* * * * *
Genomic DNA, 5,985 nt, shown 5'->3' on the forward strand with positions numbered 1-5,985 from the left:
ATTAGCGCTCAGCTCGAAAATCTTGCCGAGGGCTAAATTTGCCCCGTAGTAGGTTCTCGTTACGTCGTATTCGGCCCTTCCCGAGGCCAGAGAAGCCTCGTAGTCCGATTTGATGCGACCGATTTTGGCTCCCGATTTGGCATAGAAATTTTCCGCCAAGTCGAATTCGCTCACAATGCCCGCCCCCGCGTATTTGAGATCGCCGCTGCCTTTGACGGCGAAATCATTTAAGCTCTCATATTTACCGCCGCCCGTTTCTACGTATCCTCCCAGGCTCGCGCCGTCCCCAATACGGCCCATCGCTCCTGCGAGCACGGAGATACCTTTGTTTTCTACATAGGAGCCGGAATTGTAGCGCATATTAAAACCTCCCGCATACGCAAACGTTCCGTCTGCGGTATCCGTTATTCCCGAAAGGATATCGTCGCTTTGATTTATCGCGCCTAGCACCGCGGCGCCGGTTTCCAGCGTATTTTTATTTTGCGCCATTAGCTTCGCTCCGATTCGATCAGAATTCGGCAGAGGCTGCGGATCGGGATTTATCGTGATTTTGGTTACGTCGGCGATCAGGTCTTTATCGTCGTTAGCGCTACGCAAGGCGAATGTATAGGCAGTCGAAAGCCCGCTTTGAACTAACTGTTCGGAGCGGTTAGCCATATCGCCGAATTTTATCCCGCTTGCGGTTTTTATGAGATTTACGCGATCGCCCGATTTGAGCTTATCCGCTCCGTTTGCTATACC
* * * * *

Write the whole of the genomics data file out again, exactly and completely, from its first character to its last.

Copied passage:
Genomic DNA, 5,985 nt, shown 5'->3' on the forward strand with positions numbered 1-5,985 from the left:
ATTAGCGCTCAGCTCGAAAATCTTGCCGAGGGCTAAATTTGCCCCGTAGTAGGTTCTCGTTACGTCGTATTCGGCCCTTCCCGAGGCCAGAGAAGCCTCGTAGTCCGATTTGATGCGACCGATTTTGGCTCCCGATTTGGCATAGAAATTTTCCGCCAAGTCGAATTCGCTCACAATGCCCGCCCCCGCGTATTTGAGATCGCCGCTGCCTTTGACGGCGAAATCATTTAAGCTCTCATATTTACCGCCGCCCGTTTCTACGTATCCTCCCAGGCTCGCGCCGTCCCCAATACGGCCCATCGCTCCTGCGAGCACGGAGATACCTTTGTTTTCTACATAGGAGCCGGAATTGTAGCGCATATTAAAACCTCCCGCATACGCAAACGTTCCGTCTGCGGTATCCGTTATTCCCGAAAGGATATCGTCGCTTTGATTTATCGCGCCTAGCACCGCGGCGCCGGTTTCCAGCGTATTTTTATTTTGCGCCATTAGCTTCGCTCCGATTCGATCAGAATTCGGCAGAGGCTGCGGATCGGGATTTATCGTGATTTTGGTTACGTCGGCGATCAGGTCTTTATCGTCGTTAGCGCTACGCAAGGCGAATGTATAGGCAGTCGAAAGCCCGCTTTGAACTAACTGTTCGGAGCGGTTAGCCATATCGCCGAATTTTATCCCGCTTGCGGTTTTTATGAGATTTACGCGATCGCCCGATTTGAGCTTATCCGCTCCGTTTGCTATACC